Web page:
We’ve ran a piece last year on singer Ronnie Gilbert, so I’ve been feeling guilty ever since that we’ve neglected other equally exceptional songstresses who (have) continued to perform, and to stun audiences, into their late 70s, 80s, and 90s. Many great names will spring to mind, including (to name but three more or less at random) Elizabeth Cotton (1893-1987), the inspirational Malvina Reynolds (1900-1978), and the irrepressible Vi Subversa (1935-2016) whom we showcased back in June 2018.
Today we’re going to honour two such: Hylda Sims (born 1932), veteran singer with the British skiffle band the City Ramblers and daughter of Communist Party founding member Tom Sims; and Faith Petric, (1915–2013) American folk singer, head of the San Francisco Folk Music Club for 50 years, and a Civil Rights and anti-war activist and leading figure in the Raging Grannies in her late eighties and into her nineties, living to the grand old age of 98.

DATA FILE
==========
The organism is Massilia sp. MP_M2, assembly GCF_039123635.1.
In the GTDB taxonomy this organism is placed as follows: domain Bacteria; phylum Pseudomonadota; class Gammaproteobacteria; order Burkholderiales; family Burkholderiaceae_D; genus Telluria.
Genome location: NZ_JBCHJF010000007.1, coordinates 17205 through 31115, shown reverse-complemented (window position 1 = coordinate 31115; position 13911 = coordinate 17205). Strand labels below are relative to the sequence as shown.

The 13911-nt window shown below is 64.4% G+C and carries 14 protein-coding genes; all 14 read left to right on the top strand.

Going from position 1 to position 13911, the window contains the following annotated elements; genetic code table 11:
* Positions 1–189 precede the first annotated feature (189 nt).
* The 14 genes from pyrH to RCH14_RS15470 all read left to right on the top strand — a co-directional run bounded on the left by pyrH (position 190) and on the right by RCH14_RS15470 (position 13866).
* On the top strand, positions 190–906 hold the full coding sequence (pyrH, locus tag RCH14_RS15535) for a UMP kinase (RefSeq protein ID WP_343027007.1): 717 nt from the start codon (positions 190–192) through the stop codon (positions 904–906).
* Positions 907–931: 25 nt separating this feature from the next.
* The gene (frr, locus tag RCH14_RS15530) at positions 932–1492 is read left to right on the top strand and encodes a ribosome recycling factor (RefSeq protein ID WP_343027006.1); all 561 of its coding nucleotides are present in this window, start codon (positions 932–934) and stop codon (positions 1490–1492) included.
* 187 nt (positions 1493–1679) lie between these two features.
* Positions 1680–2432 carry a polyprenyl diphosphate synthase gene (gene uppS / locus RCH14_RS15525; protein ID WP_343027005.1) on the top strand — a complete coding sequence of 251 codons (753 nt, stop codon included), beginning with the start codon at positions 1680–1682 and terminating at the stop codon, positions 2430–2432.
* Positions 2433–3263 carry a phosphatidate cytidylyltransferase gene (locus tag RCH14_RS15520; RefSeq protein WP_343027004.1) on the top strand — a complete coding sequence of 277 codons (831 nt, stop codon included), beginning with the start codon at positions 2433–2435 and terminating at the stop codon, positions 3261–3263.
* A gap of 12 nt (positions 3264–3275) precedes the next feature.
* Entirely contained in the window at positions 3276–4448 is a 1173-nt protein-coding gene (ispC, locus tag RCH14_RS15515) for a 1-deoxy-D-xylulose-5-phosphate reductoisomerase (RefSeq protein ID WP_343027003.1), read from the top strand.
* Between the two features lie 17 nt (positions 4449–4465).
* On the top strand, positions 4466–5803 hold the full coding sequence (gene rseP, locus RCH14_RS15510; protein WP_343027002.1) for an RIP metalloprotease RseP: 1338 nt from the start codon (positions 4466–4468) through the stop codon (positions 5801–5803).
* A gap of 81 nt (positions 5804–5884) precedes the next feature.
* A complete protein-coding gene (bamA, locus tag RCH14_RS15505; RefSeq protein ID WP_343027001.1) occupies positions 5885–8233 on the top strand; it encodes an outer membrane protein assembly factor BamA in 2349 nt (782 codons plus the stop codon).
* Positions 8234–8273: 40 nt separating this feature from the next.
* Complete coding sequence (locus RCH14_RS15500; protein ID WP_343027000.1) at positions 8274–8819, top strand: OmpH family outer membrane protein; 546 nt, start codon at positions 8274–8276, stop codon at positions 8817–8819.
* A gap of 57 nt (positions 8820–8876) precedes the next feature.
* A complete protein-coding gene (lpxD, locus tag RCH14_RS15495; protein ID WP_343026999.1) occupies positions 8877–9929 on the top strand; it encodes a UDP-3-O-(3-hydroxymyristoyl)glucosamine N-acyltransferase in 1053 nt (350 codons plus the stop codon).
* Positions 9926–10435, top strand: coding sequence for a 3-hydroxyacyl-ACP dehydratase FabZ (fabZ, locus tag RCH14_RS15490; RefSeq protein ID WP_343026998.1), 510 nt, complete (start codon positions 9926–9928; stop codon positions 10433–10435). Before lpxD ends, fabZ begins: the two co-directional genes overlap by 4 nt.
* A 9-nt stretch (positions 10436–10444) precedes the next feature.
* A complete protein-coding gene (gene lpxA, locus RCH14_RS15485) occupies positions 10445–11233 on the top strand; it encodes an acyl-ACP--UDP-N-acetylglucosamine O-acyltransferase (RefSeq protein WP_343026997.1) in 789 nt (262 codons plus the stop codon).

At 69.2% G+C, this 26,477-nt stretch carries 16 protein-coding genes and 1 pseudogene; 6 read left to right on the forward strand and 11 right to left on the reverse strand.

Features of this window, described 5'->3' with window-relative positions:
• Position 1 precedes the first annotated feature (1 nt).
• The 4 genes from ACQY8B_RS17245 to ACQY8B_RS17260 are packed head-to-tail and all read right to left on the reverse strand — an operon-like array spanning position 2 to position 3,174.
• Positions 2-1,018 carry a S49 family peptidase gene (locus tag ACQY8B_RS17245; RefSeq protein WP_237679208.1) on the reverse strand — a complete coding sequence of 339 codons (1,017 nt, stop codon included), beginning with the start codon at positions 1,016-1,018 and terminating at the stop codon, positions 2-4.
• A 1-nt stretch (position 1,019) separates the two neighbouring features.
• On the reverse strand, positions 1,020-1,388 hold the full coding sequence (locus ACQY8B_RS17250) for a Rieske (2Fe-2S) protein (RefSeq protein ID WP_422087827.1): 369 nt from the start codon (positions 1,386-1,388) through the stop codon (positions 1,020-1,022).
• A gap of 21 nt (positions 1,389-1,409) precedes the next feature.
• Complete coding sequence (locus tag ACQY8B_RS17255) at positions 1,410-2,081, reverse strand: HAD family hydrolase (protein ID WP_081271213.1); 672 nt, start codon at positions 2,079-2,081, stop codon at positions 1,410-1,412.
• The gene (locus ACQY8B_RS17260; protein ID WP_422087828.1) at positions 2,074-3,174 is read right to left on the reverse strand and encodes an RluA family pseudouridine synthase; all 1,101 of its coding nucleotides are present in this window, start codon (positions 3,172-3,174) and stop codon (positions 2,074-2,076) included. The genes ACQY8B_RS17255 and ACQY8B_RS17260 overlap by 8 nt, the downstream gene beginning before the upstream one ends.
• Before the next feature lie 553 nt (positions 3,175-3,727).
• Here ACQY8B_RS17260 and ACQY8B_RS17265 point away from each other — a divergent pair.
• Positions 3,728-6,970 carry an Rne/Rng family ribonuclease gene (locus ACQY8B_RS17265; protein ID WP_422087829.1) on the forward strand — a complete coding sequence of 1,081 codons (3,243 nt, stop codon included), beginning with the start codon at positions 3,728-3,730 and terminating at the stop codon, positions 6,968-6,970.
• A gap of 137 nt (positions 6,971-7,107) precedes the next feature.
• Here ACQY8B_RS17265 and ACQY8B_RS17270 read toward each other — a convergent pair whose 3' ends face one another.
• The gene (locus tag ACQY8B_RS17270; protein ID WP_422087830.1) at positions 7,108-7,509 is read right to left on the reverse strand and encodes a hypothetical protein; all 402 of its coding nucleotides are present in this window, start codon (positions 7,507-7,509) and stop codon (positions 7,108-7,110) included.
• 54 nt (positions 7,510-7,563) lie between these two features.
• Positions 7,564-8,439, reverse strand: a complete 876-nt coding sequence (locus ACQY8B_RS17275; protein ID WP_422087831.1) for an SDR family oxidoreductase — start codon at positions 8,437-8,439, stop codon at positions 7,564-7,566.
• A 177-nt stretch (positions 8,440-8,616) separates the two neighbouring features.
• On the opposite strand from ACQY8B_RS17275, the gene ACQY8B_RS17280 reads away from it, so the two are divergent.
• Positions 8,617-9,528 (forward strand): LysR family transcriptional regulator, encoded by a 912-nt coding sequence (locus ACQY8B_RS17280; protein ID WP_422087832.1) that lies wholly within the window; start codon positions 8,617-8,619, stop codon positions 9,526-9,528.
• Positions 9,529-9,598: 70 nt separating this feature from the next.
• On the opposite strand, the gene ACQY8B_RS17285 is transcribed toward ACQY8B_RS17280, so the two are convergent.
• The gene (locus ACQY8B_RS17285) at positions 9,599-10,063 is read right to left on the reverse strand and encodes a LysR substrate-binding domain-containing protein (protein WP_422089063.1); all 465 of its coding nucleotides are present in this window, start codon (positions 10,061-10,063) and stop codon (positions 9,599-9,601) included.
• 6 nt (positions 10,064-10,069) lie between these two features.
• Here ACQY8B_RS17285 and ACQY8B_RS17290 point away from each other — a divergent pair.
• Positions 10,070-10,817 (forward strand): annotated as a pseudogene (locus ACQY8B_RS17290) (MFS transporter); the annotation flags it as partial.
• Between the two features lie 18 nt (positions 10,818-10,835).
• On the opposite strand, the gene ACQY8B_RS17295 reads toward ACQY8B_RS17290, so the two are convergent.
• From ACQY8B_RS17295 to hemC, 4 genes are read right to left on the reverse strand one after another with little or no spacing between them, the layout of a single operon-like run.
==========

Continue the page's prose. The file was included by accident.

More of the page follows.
Why pair these two? Like Ronnie Gilbert, they’d have fitted perfectly into our workshops last year on protest songs; both travelled to Moscow (Faith as part of a peace delegation; Hylda, who has a BA and an MSc in Russian studies from Hull University and the LSE, recorded in Russia in the late 1950s). But Faith’s obituary further records that she “has been the life of British pub gatherings” as has Hylda–could she really have been?–and so I like to visualise a fantasy gig of Hylda and Faith performing together in a pub somewhere in London.
In future ‘Songs of the Week’ we’ll be bringing you songs from other female greats, including the great British blue singers Cleo Lane, Beryl Bryden, and Ottilie Patterson.